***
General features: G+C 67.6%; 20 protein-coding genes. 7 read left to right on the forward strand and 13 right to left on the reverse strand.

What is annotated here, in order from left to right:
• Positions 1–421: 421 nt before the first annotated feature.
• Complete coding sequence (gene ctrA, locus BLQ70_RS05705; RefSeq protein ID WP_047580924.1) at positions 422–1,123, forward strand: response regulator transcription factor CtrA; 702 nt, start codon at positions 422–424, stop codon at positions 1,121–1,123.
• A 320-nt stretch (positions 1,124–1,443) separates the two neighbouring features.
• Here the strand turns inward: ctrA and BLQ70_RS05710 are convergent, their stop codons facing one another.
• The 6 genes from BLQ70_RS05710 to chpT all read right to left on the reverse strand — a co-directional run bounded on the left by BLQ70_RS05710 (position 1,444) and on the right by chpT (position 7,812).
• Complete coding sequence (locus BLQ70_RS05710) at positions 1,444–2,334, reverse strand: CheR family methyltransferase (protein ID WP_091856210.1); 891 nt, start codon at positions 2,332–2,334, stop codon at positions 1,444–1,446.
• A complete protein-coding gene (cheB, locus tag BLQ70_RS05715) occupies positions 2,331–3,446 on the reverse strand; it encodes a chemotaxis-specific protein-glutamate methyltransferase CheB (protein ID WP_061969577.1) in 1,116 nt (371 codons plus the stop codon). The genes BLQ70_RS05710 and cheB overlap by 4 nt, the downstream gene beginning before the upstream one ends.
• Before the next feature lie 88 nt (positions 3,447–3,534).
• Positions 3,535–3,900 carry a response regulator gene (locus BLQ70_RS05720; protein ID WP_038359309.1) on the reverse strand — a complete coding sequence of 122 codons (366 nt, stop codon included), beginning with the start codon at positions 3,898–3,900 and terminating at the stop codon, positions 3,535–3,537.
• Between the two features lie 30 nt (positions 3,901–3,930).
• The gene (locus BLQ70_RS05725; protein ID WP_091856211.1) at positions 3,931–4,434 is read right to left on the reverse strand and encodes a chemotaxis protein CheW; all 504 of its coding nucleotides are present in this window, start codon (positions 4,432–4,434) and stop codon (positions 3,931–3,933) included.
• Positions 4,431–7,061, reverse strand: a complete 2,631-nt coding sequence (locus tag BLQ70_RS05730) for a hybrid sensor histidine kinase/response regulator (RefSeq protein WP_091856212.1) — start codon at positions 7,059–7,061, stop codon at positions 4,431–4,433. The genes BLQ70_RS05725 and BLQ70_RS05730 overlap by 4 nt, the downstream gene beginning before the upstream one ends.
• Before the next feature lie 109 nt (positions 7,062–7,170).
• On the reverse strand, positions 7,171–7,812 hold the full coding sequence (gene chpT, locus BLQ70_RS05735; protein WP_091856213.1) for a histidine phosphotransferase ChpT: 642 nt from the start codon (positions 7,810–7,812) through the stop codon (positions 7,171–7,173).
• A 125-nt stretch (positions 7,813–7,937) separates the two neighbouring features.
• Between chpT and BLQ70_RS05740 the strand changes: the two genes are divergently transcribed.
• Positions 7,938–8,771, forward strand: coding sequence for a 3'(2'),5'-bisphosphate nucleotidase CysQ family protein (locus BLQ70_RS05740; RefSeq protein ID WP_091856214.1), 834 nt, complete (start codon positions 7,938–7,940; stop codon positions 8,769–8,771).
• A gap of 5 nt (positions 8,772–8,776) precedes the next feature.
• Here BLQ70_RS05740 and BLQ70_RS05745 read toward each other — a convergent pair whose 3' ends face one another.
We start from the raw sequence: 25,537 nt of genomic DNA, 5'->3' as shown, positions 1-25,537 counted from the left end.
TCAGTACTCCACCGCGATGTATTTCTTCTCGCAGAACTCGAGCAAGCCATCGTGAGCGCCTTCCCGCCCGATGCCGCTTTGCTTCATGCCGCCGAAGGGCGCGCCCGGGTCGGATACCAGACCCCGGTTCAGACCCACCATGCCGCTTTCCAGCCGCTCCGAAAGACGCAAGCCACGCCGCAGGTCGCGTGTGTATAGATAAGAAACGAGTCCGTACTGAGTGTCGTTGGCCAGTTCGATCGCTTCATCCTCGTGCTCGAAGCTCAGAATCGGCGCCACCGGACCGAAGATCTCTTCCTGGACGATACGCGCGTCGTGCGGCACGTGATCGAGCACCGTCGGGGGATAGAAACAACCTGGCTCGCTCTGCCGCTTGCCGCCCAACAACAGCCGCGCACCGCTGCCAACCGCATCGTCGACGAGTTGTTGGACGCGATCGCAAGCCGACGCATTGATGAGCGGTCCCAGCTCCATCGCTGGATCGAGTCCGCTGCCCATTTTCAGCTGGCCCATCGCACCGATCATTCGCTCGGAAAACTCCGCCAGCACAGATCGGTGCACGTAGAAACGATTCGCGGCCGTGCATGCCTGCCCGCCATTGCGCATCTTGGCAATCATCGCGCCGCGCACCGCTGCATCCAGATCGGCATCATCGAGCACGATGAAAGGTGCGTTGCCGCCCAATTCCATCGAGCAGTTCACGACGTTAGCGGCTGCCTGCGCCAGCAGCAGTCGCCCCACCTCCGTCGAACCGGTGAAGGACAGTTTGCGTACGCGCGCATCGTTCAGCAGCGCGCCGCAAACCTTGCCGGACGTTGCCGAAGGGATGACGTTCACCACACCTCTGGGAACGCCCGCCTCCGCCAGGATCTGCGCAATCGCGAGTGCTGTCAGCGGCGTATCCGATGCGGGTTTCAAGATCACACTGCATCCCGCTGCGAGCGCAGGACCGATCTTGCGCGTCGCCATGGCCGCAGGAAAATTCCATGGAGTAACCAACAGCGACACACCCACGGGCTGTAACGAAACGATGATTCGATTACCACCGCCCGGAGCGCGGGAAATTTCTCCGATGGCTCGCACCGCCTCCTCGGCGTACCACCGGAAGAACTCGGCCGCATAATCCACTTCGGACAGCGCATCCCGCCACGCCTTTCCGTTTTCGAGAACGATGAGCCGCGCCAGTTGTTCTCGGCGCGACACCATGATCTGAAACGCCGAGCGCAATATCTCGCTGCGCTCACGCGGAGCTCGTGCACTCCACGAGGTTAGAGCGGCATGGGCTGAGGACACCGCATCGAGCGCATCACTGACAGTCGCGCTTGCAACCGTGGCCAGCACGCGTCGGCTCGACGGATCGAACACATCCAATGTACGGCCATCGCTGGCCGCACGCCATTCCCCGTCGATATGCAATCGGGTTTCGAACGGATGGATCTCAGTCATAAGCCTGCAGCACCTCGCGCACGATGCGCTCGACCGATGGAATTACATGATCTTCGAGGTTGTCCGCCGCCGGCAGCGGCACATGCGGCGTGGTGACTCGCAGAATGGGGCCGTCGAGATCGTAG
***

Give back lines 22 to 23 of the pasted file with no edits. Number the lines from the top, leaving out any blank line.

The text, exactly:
We start from the raw sequence: 25,537 nt of genomic DNA, 5'->3' as shown, positions 1-25,537 counted from the left end.
TCAGTACTCCACCGCGATGTATTTCTTCTCGCAGAACTCGAGCAAGCCATCGTGAGCGCCTTCCCGCCCGATGCCGCTTTGCTTCATGCCGCCGAAGGGCGCGCCCGGGTCGGATACCAGACCCCGGTTCAGACCCACCATGCCGCTTTCCAGCCGCTCCGAAAGACGCAAGCCACGCCGCAGGTCGCGTGTGTATAGATAAGAAACGAGTCCGTACTGAGTGTCGTTGGCCAGTTCGATCGCTTCATCCTCGTGCTCGAAGCTCAGAATCGGCGCCACCGGACCGAAGATCTCTTCCTGGACGATACGCGCGTCGTGCGGCACGTGATCGAGCACCGTCGGGGGATAGAAACAACCTGGCTCGCTCTGCCGCTTGCCGCCCAACAACAGCCGCGCACCGCTGCCAACCGCATCGTCGACGAGTTGTTGGACGCGATCGCAAGCCGACGCATTGATGAGCGGTCCCAGCTCCATCGCTGGATCGAGTCCGCTGCCCATTTTCAGCTGGCCCATCGCACCGATCATTCGCTCGGAAAACTCCGCCAGCACAGATCGGTGCACGTAGAAACGATTCGCGGCCGTGCATGCCTGCCCGCCATTGCGCATCTTGGCAATCATCGCGCCGCGCACCGCTGCATCCAGATCGGCATCATCGAGCACGATGAAAGGTGCGTTGCCGCCCAATTCCATCGAGCAGTTCACGACGTTAGCGGCTGCCTGCGCCAGCAGCAGTCGCCCCACCTCCGTCGAACCGGTGAAGGACAGTTTGCGTACGCGCGCATCGTTCAGCAGCGCGCCGCAAACCTTGCCGGACGTTGCCGAAGGGATGACGTTCACCACACCTCTGGGAACGCCCGCCTCCGCCAGGATCTGCGCAATCGCGAGTGCTGTCAGCGGCGTATCCGATGCGGGTTTCAAGATCACACTGCATCCCGCTGCGAGCGCAGGACCGATCTTGCGCGTCGCCATGGCCGCAGGAAAATTCCATGGAGTAACCAACAGCGACACACCCACGGGCTGTAACGAAACGATGATTCGATTACCACCGCCCGGAGCGCGGGAAATTTCTCCGATGGCTCGCACCGCCTCCTCGGCGTACCACCGGAAGAACTCGGCCGCATAATCCACTTCGGACAGCGCATCCCGCCACGCCTTTCCGTTTTCGAGAACGATGAGCCGCGCCAGTTGTTCTCGGCGCGACACCATGATCTGAAACGCCGAGCGCAATATCTCGCTGCGCTCACGCGGAGCTCGTGCACTCCACGAGGTTAGAGCGGCATGGGCTGAGGACACCGCATCGAGCGCATCACTGACAGTCGCGCTTGCAACCGTGGCCAGCACGCGTCGGCTCGACGGATCGAACACATCCAATGTACGGCCATCGCTGGCCGCACGCCATTCCCCGTCGATATGCAATCGGGTTTCGAACGGATGGATCTCAGTCATAAGCCTGCAGCACCTCGCGCACGATGCGCTCGACCGATGGAATTACATGATCTTCGAGGTTGTCCGCCGCCGGCAGCGGCACATGCGGCGTGGTGACTCGCAGAATGGGGCCGTCGAGATCGTAG